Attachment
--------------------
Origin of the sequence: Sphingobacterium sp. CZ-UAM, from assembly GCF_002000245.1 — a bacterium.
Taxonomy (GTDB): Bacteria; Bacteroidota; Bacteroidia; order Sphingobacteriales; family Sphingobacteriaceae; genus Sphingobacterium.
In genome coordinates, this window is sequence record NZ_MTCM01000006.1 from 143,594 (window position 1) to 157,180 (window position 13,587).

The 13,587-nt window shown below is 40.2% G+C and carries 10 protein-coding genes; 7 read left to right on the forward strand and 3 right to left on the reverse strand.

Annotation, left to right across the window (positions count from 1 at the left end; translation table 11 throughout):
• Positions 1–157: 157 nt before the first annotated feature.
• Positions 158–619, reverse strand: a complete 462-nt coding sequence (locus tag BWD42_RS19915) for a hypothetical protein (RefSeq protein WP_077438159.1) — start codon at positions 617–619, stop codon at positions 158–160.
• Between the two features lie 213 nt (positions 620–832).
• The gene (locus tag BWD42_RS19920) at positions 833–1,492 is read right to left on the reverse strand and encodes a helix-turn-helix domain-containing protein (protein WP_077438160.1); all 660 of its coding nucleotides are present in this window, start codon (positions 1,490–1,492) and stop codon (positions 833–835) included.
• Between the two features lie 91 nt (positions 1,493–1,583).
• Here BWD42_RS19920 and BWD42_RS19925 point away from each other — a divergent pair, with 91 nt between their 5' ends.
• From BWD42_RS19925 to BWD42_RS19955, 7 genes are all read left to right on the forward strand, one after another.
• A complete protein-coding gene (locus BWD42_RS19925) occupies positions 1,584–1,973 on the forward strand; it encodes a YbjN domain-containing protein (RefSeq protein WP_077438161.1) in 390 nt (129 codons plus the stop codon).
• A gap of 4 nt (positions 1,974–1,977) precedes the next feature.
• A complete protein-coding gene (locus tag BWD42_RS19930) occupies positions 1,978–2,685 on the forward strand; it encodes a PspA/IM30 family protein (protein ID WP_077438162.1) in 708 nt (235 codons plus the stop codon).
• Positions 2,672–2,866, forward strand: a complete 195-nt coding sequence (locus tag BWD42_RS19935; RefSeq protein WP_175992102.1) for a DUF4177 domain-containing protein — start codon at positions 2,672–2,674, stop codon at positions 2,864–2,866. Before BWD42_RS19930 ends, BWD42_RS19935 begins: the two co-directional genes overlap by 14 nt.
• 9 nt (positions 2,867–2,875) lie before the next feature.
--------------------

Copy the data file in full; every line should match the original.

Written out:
Origin of the sequence: Sphingobacterium sp. CZ-UAM, from assembly GCF_002000245.1 — a bacterium.
Taxonomy (GTDB): Bacteria; Bacteroidota; Bacteroidia; order Sphingobacteriales; family Sphingobacteriaceae; genus Sphingobacterium.
In genome coordinates, this window is sequence record NZ_MTCM01000006.1 from 143,594 (window position 1) to 157,180 (window position 13,587).

The 13,587-nt window shown below is 40.2% G+C and carries 10 protein-coding genes; 7 read left to right on the forward strand and 3 right to left on the reverse strand.

Annotation, left to right across the window (positions count from 1 at the left end; translation table 11 throughout):
• Positions 1–157: 157 nt before the first annotated feature.
• Positions 158–619, reverse strand: a complete 462-nt coding sequence (locus tag BWD42_RS19915) for a hypothetical protein (RefSeq protein WP_077438159.1) — start codon at positions 617–619, stop codon at positions 158–160.
• Between the two features lie 213 nt (positions 620–832).
• The gene (locus tag BWD42_RS19920) at positions 833–1,492 is read right to left on the reverse strand and encodes a helix-turn-helix domain-containing protein (protein WP_077438160.1); all 660 of its coding nucleotides are present in this window, start codon (positions 1,490–1,492) and stop codon (positions 833–835) included.
• Between the two features lie 91 nt (positions 1,493–1,583).
• Here BWD42_RS19920 and BWD42_RS19925 point away from each other — a divergent pair, with 91 nt between their 5' ends.
• From BWD42_RS19925 to BWD42_RS19955, 7 genes are all read left to right on the forward strand, one after another.
• A complete protein-coding gene (locus BWD42_RS19925) occupies positions 1,584–1,973 on the forward strand; it encodes a YbjN domain-containing protein (RefSeq protein WP_077438161.1) in 390 nt (129 codons plus the stop codon).
• A gap of 4 nt (positions 1,974–1,977) precedes the next feature.
• A complete protein-coding gene (locus tag BWD42_RS19930) occupies positions 1,978–2,685 on the forward strand; it encodes a PspA/IM30 family protein (protein ID WP_077438162.1) in 708 nt (235 codons plus the stop codon).
• Positions 2,672–2,866, forward strand: a complete 195-nt coding sequence (locus tag BWD42_RS19935; RefSeq protein WP_175992102.1) for a DUF4177 domain-containing protein — start codon at positions 2,672–2,674, stop codon at positions 2,864–2,866. Before BWD42_RS19930 ends, BWD42_RS19935 begins: the two co-directional genes overlap by 14 nt.
• 9 nt (positions 2,867–2,875) lie before the next feature.